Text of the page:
Although most cockroaches don’t actually produce milk, Diploptera punctate,
which is the only known cockroach to give birth to live young, has been
shown to pump out a type of ‘milk’ containing protein crystals to feed
The fact that an insect produces milk is pretty fascinating – but
what fascinated researchers is the fact that a single one of these
protein crystals contains more than three times the amount of energy
found in an equivalent amount of buffalo milk (which is also higher in calories then dairy milk).
Clearly milking a cockroach isn’t the most feasible option, so an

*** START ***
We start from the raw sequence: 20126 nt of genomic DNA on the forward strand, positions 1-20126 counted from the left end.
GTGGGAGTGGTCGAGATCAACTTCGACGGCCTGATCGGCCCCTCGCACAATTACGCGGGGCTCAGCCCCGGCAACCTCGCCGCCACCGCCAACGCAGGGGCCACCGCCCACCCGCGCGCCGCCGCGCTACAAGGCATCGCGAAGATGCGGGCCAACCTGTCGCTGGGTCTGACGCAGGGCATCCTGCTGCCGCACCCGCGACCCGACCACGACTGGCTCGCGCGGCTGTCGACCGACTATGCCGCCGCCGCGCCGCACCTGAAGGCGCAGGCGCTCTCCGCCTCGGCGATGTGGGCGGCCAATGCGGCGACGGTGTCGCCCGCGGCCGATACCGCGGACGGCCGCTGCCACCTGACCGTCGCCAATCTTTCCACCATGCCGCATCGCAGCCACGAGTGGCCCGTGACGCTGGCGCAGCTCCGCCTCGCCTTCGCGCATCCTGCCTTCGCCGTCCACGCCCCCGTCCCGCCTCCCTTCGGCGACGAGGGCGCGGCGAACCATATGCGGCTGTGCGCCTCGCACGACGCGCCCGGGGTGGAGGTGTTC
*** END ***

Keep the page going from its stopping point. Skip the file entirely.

international team of scientists headed by researchers from the
Institute of Stem Cell Biology and Regenerative Medicine in India
decided to sequence the genes responsible for producing the milk protein
crystals to see if they could somehow replicate them in the lab.
“The crystals are like a complete food - they have proteins, fats and
sugars. If you look into the protein sequences, they have all the
essential amino acids,” said Sanchari Banerjee, one of the team, in an interview with the Times of India.